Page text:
Young Thomas Edison Author:Sterling North At fourteen, Edison was a news vender on the Grand Trunk Railway. He also was conducting hundreds of experiments in his laboratory, publishing a weekly newspaper, learning telegraphy and attempting to read "every book" in the Detroit library. — Despite his long hours of work, he was full of fun and innocent mischief; a bright, ambitious, well-li... more »ked boy.
While still a young man he invented the phonograph, the incadescent light, and motion pictures (to name but three of his many important inventions).
At thirty he was famous. In his seventies he was named "the greatest living American." At eighty-two he was honored by the entire world with Light's Golden Jubilee.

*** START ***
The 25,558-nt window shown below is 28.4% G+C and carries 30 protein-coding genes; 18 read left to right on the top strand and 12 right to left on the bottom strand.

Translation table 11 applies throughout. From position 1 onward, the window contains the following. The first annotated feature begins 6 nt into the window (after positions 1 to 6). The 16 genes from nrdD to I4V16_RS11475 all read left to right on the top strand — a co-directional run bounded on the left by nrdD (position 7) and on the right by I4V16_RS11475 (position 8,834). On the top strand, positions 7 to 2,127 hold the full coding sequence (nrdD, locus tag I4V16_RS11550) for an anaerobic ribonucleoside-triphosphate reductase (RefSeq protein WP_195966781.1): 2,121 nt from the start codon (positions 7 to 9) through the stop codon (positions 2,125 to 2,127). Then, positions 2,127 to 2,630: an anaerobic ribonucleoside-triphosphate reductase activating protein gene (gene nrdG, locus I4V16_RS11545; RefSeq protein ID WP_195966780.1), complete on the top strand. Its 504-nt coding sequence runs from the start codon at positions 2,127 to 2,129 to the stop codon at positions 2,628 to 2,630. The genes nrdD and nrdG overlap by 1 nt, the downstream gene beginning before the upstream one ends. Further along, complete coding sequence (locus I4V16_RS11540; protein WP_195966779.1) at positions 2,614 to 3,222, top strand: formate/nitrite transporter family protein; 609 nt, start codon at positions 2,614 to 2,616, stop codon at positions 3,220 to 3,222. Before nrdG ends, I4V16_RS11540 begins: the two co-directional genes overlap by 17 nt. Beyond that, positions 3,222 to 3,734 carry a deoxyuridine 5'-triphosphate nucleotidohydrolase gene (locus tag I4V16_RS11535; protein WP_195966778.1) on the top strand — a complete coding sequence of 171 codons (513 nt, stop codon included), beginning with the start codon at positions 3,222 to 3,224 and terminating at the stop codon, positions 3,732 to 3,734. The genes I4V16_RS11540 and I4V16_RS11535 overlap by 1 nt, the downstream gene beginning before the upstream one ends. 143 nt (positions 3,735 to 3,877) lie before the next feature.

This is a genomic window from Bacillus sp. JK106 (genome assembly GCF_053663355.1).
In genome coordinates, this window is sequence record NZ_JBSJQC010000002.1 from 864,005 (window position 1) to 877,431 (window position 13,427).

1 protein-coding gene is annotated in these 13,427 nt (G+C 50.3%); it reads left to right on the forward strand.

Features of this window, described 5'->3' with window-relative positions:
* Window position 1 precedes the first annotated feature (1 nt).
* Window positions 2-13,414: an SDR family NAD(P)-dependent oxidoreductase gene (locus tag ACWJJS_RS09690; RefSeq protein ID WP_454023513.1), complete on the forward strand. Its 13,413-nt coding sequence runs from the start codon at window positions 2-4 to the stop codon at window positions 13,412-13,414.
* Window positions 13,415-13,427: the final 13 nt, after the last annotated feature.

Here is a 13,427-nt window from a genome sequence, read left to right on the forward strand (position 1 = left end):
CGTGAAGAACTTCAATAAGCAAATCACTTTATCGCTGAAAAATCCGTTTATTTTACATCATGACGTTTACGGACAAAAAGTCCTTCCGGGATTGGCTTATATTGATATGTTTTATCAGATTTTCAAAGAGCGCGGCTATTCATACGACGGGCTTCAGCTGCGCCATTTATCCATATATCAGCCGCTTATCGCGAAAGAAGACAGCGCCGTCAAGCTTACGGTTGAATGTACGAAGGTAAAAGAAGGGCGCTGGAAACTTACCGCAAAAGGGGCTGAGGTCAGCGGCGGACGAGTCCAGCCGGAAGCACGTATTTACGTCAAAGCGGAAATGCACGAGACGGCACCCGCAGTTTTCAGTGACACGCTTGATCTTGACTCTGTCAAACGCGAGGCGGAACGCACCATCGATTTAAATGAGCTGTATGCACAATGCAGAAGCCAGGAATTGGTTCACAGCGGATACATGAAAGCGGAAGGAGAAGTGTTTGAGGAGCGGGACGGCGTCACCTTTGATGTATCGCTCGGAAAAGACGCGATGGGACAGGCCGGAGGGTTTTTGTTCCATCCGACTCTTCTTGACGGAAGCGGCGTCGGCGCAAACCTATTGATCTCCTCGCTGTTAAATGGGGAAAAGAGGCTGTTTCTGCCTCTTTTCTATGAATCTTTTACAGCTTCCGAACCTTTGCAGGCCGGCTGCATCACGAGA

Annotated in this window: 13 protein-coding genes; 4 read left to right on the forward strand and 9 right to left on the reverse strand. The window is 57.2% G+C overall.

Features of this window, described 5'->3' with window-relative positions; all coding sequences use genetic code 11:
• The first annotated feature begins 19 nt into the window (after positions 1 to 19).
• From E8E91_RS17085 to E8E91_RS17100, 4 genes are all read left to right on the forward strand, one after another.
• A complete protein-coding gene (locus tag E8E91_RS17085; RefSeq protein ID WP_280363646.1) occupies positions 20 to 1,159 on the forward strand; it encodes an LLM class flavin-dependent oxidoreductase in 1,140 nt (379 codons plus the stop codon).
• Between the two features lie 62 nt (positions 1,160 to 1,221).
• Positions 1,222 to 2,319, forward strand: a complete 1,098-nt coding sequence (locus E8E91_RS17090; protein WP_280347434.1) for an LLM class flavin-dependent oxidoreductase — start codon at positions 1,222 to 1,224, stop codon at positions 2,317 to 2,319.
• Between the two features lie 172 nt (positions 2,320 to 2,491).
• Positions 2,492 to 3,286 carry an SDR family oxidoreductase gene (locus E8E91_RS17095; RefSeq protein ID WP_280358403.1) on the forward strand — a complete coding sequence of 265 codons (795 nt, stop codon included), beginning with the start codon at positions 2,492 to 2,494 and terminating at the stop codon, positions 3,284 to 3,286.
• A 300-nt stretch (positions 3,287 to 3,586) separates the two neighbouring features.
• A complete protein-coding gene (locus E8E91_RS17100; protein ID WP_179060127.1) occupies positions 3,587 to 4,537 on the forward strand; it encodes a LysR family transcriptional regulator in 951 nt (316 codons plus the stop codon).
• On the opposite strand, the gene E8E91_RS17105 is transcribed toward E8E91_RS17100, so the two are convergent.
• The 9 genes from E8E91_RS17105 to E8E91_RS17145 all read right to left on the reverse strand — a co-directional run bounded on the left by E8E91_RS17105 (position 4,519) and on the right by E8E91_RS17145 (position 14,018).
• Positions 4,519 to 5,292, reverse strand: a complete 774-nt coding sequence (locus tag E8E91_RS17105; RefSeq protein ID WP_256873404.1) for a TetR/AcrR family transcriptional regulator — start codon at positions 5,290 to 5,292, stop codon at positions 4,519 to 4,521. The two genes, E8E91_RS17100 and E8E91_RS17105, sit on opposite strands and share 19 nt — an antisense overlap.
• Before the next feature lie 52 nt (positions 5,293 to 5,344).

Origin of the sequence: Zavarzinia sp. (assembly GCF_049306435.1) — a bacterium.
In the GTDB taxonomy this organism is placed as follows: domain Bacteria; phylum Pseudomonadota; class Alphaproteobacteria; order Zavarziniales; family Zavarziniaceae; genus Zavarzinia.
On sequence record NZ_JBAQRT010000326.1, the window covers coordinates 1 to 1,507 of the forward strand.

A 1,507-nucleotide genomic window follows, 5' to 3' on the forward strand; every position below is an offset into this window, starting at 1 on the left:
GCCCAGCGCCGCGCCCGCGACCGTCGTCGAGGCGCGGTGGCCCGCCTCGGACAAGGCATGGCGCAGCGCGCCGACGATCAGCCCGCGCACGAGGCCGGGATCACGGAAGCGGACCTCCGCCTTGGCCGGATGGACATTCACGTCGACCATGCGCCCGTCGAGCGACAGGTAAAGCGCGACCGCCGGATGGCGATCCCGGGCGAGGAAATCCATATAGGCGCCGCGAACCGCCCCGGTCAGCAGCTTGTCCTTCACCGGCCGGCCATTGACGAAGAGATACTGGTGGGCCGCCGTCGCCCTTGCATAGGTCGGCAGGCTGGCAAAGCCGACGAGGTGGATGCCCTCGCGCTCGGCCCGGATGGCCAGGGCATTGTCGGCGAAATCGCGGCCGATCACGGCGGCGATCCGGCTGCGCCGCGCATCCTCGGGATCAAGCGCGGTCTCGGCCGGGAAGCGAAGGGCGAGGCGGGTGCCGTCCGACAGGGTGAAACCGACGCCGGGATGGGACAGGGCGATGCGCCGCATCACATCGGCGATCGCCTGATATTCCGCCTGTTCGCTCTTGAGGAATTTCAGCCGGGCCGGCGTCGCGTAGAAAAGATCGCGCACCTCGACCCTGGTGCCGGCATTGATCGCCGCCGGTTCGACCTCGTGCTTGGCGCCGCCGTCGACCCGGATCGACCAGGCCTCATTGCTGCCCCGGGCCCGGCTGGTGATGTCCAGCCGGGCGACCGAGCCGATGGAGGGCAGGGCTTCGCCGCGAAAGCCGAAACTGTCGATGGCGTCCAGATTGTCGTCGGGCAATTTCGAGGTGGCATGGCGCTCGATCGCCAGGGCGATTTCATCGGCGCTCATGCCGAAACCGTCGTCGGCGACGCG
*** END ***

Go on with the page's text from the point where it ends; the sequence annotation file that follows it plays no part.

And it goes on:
This is the warm, well-written, authentic biography of a scientific wizard who was also a great human being. as a boy he lost his sense of hearing, but he never lost his sense of humor. He once lost most of his hard-earned fortune, but not his belief in mankind. He was loved by those who knew him and was respected universally.
He made our world a better place in which to live.